WHAT: Press conference and testimony in front of Travis County Commissioners Court
WHO: Texas Advocates for Justice, formerly incarcerated residents, and criminal justice reform advocates
WHEN: Friday, September 23rd — Press conference at 8:30 a.m. and testimony begins at 9:00 a.m.
WHERE: Travis County Commissioners Court, 700 Lavaca St., Austin, TX, 78701.
(AUSTIN, Texas) — A group of formerly incarcerated people and their loved ones will be joined by a coalition of criminal justice reform advocates on Friday, September 23rd, to call on the Travis County Commissioners Court to address rising incarceration rates at the Travis County Jail. A press conference will take place prior to their testimony.
The Travis County Sheriff’s Department has asked for 36 additional officers to staff the Travis County Jail, which has experienced a slow but steady increase in the jail population over the last 18 months despite falling arrest rates in the County and historically low crime rates across the country.
Texas Advocates for Justice, a statewide network of formerly incarcerated people and their loved ones will testify to the detrimental impact of the ongoing incarceration crisis in Travis County, especially on individuals and families that can least afford long-term incarceration.
Racial disparities also plague the jail. During the first half of last year, black people accounted for 24% of bookings, while making up only 8.9% of the general population in Travis County.
“The TCSO is asking for more officers even when crime indicators are falling. When a decision is made to use limited funds to increase staffing in jails, that means there is less funds for the communities of color whose members sit in those jails, most of them not yet convicted of a crime.” said Jorge Renaud, Texas Advocates for Justice organizer.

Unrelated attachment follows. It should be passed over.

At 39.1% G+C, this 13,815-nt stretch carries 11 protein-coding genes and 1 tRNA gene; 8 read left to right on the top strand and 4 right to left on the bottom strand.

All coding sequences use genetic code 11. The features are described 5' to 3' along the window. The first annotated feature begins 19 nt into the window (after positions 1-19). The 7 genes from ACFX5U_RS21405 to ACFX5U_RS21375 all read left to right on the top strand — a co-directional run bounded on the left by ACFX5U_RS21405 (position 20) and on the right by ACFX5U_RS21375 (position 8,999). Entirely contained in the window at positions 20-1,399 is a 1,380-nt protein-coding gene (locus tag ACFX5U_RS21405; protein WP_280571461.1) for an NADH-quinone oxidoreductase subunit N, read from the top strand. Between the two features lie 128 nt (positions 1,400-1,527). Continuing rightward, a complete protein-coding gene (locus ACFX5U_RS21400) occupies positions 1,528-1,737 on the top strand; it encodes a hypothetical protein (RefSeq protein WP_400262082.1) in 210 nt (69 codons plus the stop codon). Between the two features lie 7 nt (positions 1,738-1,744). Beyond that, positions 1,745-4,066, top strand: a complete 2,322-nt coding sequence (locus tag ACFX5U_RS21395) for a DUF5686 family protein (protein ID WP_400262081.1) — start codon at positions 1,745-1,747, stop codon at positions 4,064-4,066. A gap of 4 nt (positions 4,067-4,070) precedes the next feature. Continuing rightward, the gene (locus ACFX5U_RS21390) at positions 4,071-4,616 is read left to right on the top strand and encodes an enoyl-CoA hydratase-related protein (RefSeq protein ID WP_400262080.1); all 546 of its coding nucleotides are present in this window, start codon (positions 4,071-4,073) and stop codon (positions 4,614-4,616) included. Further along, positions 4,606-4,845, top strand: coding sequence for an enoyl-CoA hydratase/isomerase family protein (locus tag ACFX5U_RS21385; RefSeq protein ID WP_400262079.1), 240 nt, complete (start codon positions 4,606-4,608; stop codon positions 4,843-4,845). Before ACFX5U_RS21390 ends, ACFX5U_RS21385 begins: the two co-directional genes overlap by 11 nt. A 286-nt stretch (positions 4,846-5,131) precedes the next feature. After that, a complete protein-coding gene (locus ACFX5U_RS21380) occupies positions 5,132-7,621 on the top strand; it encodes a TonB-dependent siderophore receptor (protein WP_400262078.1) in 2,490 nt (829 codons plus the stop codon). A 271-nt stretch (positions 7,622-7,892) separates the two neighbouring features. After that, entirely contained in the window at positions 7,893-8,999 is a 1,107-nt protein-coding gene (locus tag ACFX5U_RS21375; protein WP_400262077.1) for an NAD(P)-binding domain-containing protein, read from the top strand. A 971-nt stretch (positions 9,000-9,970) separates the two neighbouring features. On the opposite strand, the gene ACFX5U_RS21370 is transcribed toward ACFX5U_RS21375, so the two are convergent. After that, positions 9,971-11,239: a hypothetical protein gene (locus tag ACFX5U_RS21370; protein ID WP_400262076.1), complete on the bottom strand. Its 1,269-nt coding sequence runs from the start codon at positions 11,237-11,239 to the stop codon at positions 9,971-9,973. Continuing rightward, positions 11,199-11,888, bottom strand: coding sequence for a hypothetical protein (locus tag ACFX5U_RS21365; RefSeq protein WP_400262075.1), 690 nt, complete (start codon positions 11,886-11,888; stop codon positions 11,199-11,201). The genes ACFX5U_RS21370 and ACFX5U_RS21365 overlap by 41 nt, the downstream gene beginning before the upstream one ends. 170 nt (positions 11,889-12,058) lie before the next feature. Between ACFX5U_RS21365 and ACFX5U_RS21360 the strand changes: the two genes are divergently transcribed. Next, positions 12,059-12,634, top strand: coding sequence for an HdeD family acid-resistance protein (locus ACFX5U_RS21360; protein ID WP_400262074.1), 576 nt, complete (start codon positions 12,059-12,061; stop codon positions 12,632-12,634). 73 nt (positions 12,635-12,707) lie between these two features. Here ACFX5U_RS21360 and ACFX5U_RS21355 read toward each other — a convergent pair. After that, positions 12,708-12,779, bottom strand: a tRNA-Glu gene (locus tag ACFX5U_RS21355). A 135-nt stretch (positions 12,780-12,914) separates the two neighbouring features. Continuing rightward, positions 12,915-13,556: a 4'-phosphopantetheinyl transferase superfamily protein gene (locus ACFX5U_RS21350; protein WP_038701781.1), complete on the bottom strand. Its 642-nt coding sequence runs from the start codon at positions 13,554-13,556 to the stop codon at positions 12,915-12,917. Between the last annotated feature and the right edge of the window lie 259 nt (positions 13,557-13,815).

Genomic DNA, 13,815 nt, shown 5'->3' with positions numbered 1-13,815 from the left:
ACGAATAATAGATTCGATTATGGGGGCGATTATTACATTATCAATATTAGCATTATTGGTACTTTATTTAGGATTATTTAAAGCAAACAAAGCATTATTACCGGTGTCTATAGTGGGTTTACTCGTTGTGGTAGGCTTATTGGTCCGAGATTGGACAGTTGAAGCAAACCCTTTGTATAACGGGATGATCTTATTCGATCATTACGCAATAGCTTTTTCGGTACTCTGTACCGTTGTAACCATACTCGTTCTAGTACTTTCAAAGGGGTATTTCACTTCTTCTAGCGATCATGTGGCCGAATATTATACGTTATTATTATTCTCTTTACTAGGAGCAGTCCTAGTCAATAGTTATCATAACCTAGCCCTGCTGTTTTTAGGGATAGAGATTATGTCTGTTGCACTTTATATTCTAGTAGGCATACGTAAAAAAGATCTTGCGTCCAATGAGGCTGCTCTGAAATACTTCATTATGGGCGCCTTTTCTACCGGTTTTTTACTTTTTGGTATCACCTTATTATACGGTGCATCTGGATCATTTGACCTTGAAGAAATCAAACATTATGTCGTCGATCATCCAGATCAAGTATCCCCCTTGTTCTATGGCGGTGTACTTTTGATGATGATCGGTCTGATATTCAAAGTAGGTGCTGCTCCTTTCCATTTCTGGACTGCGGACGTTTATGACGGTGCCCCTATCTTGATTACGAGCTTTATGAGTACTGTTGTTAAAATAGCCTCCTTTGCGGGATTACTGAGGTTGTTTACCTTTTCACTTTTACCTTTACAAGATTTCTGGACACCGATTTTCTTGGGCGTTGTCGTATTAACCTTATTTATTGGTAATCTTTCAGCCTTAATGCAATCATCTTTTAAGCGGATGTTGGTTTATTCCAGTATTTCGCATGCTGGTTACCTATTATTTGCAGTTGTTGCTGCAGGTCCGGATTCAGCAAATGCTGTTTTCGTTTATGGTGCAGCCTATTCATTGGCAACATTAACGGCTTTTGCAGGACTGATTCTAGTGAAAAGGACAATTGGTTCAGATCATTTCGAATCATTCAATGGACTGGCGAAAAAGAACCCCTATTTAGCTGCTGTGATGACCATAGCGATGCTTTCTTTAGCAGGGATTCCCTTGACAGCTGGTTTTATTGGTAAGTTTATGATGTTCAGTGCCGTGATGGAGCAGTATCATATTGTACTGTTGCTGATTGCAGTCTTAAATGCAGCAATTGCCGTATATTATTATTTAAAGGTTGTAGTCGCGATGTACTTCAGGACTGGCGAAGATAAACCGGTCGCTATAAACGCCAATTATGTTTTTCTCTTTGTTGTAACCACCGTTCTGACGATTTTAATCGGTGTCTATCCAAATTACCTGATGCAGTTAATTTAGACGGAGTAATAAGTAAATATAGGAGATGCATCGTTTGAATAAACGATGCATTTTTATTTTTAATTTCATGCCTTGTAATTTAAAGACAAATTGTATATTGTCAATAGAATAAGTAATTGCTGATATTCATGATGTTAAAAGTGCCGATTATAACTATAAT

Advocacy groups will call on the Commission to address the incarceration crisis in Travis County as part of the budget process.
“Rising incarceration rates do not reflect the values of our community,” said Holly Kirby, criminal justice programs director for Grassroots Leadership, “The county should not throw more money at the jail without setting clear goals for lowering the jail population over the next year.”
“Travis County can make much better use of pre-trial services,” said Renaud. He also pointed out that local agencies that offer services to individuals with mental health issues lack dependable funding, and that many of those individuals inevitably ended up in jail, which only worsens their problems.
“Travis County taxpayers are paying for a broken system,” said Rebecca Bernhardt, Executive Director of the Texas Fair Defense Project, “Keeping so many people in jail before their trial does not protect public safety - it only costs taxpayers money. The judges could start releasing more low-risk people tomorrow.”
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Grassroots Leadership is an Austin, Texas-based national organization that works to end prison profiteering and reduce reliance on criminalization and detention through direct action, organizing, research, and public education.
Holly Kirby, firstname.lastname@example.org, 512-499-8111
Jorge Renaud, email@example.com, 512-499-8111